Learn about the Oklahoma Black Homesteader Project

This summer, Nicodemus, an African American homesteading community in Kansas, now a National Historic Site, will host its 143rd Emancipation Celebration-Homecoming. As the return of descendants from all over the country illustrates, the influence of Nicodemus reverberates far beyond the Sunflower State.

Individuals from Nicodemus were important figures in the larger history of homesteading. Edward (aka Edwin) P. McCabe (1850-1920), a Nicodemus leader, later encouraged Black migration to Oklahoma and was involved in efforts to make it an “all-Black state.”

In order to better understand the larger history of Black homesteading, the National Park Service is pleased to announce that it will provide funding to the Center for Great Plains Studies to focus on Oklahoma (Indian Territory in the 19th century), which had the largest number of homesteaders of African descent.

The multi-year project will be a partnership between the University of Nebraska’s Center for Great Plains Studies and the University of Oklahoma. Dr. Kalenda Eaton, Associate Professor in the Clara Luper Department of African and African American Studies at the University of Oklahoma, will lead the research team. The project aims to explore the lives of Black homesteaders in Oklahoma and examine connections between land ownership, citizenship, and upward mobility for many who had recently been enslaved. It will extend a prior Center study, also funded by the National Park Service, of Black homesteaders in other Great Plains states.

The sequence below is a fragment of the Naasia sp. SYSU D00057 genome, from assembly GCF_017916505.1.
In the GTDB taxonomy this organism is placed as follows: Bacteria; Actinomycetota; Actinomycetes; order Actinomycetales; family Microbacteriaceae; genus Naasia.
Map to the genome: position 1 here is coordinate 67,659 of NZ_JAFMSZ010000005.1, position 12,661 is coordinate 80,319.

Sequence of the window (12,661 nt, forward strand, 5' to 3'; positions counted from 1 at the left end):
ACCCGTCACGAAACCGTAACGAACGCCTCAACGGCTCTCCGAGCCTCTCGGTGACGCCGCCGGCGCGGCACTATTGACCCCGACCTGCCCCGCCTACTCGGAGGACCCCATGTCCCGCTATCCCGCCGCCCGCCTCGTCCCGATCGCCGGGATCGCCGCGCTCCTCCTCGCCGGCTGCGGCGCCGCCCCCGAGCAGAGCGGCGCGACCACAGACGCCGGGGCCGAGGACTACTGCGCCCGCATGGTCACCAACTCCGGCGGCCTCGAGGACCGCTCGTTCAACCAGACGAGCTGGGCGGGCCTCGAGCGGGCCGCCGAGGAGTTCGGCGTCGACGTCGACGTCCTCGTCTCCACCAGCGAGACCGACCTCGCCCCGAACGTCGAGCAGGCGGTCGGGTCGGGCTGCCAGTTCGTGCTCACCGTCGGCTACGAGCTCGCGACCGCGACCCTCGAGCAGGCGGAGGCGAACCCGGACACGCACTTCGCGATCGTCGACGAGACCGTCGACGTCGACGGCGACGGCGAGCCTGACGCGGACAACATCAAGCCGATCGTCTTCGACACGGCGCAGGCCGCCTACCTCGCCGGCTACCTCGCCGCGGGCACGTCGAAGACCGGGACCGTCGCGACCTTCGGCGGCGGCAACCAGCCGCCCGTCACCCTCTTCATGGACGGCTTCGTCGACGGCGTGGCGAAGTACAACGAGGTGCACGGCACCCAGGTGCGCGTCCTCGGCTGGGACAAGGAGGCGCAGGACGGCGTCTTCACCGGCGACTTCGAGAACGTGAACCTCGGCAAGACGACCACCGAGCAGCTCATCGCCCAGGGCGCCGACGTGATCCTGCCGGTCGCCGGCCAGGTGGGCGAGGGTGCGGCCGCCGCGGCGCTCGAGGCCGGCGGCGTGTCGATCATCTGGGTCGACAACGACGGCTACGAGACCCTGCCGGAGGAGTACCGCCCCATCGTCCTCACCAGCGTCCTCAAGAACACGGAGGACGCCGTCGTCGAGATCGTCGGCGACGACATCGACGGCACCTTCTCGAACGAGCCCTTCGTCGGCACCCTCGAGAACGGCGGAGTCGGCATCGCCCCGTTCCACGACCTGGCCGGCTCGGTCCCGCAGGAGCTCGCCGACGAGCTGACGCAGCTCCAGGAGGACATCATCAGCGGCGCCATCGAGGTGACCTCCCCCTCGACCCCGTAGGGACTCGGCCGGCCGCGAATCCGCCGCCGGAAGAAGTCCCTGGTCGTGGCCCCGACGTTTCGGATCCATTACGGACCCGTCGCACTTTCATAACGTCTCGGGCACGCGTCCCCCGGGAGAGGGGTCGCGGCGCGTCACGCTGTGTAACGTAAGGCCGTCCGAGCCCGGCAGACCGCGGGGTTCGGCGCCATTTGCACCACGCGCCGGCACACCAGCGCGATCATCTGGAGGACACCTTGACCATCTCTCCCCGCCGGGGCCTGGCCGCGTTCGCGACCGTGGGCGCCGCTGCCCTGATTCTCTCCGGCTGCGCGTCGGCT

Professor Eaton says, “I am excited to lead the Oklahoma research team and enhance initiatives sponsored by the National Park Service. As we build upon and honor the prior scholarship of Black historians, educators, and genealogists, we also will not forget the experiences of those who were brought to the region or sought refuge and built lives in western America--against all odds.”

Homestead National Historical Park in Beatrice, Nebraska, began collaborating with Dr. Richard Edwards, former director of the Center for Great Plains Studies, more than a decade ago. Dr. Edwards, a leading homesteading scholar, was principal author of the earlier study, which examined Black homesteading communities in Nebraska, Kansas, New Mexico, Wyoming, and South Dakota.

The Homestead Act made thousands of acres available for settlement from land that the U.S. acquired from Indigenous nations through war, treaty negotiations, and allotment. The Homestead Act allowed African Americans, whites, and immigrants who were eligible for citizenship to acquire 160 acres for a nominal filing fee while making improvements over five years. African American homesteaders claimed nearly 650,000 acres of land throughout the Great Plains.

Project Director Mikal Brotnov Eckstrom notes, “Oklahoma is a state where the histories of formerly enslaved Americans and the forced migrations of many Native Nations come together. These histories help us understand the needs and desires of those intertwined histories with that of a burgeoning nation.”

Nicodemus National Historic Site Superintendent, Frank Torres said, “The Homesteader Project is invaluable. Thanks to the collaborative efforts made possible by our neighboring Universities of Nebraska and Oklahoma, and the National Park Service. This is an extremely important time that the Homesteading story be brought to light.”

Homestead National Historical Park Superintendent, Mark Engler shared, “We are honored to partner with the University of Nebraska and the University of Oklahoma to provide opportunities for the public to connect with this lesser-known homesteading story,” The larger project has received funding from the National Endowment for the Humanities, the 400 Years of African American History, African American Cultural Heritage Action Fund-National Trust for Historic Preservation, and the National Park Service.

For more information about the project visit:

Last updated: July 28, 2021